Wednesday, October 6, 2010

Translation: Bruce Ratner Wants To Swindle 498 Chinese Millionaires?

(Above, Norman Oder on September 29 at a meeting on the Barclays Center public plaza, trying to ask an avoidant Borough President Marty Markowitz questions about his potential trip to China to flog a cash for green cards scheme program being undertaken by Forest City Ratner. Photo (part of a set) by Tracy Collins from Atlantic Yards Report.)

We are agog at the profusion of stories that Norman Order has been writing in Atlantic Yards Report concerning the scam where Forest City Ratner’s Bruce Ratner wants to pervert an obscure provision in the U.S. immigration law known as EB-5 so that he (and his Russian oligarch partner Mikhail Prokhorov) can finance their Nets basketball arena by selling green cards to 498 Chinese millionaires and their families. Mr. Oder’s articles brim over with revelations of astounding facts. He couples the disclosures with the analysis that what is making this possible is an “abdication of government” as public officials like Brooklyn Borough President Marty Markowitz and the Empire State Development Corporation head Peter Davidson willingly “flack Ratner's project in China” without vouching for the public purpose of the green card sales.

Let Us Explain

The deal Ratner (with Prokhorov) is offering the Chinese millionaires is that they put up $538,000 apiece and, after five years, if they are lucky they will get $500,000 back. That’s right; they get back less money. So overall the Chinese lose and are out-of-pocket financially: They’re down that initial $38,000 difference; they’re down the presumed inflation loss on the money, perhaps another $55-60,000, and they are down the lost investment earnings on the original $538,000. At a mere 8.9% annually (not 17%, 11.7%, 11%, or 10.3%) the foregone annual investment earnings on $538,000 compounded annually for five years come to: $285,989. (A lower return or reduced final figure should probably be used to avoid double counting the inflation loss.)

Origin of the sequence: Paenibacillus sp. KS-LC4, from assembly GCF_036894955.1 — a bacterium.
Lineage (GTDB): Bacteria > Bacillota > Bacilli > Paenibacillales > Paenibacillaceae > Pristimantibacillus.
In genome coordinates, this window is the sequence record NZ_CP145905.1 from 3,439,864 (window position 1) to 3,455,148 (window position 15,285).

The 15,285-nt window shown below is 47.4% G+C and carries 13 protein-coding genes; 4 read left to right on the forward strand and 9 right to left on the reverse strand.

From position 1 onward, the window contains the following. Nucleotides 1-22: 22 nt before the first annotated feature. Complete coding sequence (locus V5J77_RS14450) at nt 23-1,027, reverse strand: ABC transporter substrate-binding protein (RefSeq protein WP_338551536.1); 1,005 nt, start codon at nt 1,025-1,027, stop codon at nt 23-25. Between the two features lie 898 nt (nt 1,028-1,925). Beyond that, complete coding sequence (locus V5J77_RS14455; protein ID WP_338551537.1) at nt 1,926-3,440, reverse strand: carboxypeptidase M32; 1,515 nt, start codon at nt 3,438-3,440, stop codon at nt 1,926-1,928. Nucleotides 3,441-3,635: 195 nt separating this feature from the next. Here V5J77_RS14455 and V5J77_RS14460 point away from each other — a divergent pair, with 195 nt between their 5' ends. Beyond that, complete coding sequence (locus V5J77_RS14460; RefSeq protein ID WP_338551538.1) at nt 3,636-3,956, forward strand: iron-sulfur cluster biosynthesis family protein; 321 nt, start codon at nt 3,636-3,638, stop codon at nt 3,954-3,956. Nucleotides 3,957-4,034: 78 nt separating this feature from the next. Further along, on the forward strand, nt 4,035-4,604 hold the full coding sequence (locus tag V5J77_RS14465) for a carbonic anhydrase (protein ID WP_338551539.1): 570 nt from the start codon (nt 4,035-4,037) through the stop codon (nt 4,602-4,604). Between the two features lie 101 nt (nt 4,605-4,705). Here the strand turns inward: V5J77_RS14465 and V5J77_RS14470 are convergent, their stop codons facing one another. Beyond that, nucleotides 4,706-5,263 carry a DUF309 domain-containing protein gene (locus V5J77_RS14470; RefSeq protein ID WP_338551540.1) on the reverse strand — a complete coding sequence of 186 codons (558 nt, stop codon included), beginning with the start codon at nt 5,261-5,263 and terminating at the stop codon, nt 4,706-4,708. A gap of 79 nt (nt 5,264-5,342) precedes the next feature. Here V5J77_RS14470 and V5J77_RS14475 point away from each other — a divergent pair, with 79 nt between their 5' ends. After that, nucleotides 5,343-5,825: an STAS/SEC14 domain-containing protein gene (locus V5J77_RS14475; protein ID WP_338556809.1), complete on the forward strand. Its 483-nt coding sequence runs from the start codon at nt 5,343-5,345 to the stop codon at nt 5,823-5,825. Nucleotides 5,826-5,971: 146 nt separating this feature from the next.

(* It is also a pretty safe guess that the Chinese will not get any tax benefits from having their money finance the arena which is sometimes a compensating factor when taking a negligible or nonexistent investment return. Our guess is that any tax benefits, such as they may be, will all be assigned to other REAL investors.)

That means that, all tallied, each of these Chinese “investors” are walking away and leaving about $324,000 to 380,000 or more in the Ratner/Prokhorov pocket. It’s obviously not an “investment” at all and the Chinese are not “investors”; they are simply, merely, and nothing more than, the purchasers of green cards and if green cards are worth about $324,000 to $380,000 per each individual and their family then perhaps Mr. Ratner hasn’t swindled these Chinese millionaires . . . yet.

Translating a Swindle?

We were most interested in what came out when Mr. Oder hired a professional translator to translate what was on the Chinese web site that shills the program to the Chinese. As is probably evident from the headline for Mr. Oder’s story the Chinese site seems engineered to mislead those Chinese who might be turning their money over to Ratner. See: Monday, October 04, 2010, NYCRC misleads Chinese investors about project (erroneous, stale Schumer claim about jobs); also, investors would get no profit, just green cards. One thing in particular caught our eye: The Chinese investors might not get their money back at all; Ratner may get to keep it.

The deal is that maybe Ratner gives the money back, and maybe he doesn’t. If he doesn’t give the money back the Chinese are being furnished with “collateral” but the terms of that collateral are that Ratner gets to keep the money he got from the Chinese! Confused? Mr. Oder decodes the deal with a perspicacity of analysis as follows:
The collateral

What guarantees do the investors get?
The first collateral is the development rights to the 3,025,654 square-feet land the project will develop.
As far as I can tell, that's the development rights to Phase 2 (or a large portion of Phase 2) of the project, consisting of the site east of Sixth Avenue and Site 5, how home to Modell's and P.C. Richard.

While that may be valued at $542,375,000 (and the estimate approved by the Chinese embassy), that value would take a lot to unlock, notably the ability of the owners to get new subsidies for residential construction.

In other words, should Forest City Ratner fail to pay back the investors but instead give them a piece (or most, or all) of the development rights, the investors likely would have to get a partner--like Forest City Ratner--to actually fulfill those rights. It's a good deal for the developer.
Yep! If Ratner doesn’t return the their money the booby prize for the Chinese is that Ratner gets to keep their money!

(Below, screen shots showing two of the web pages Mr. Oder had translated, the first trafficking in visual razzle and the second engaging in over-stretched fudges to over-hype the projects benefits.)

A Familiar Scam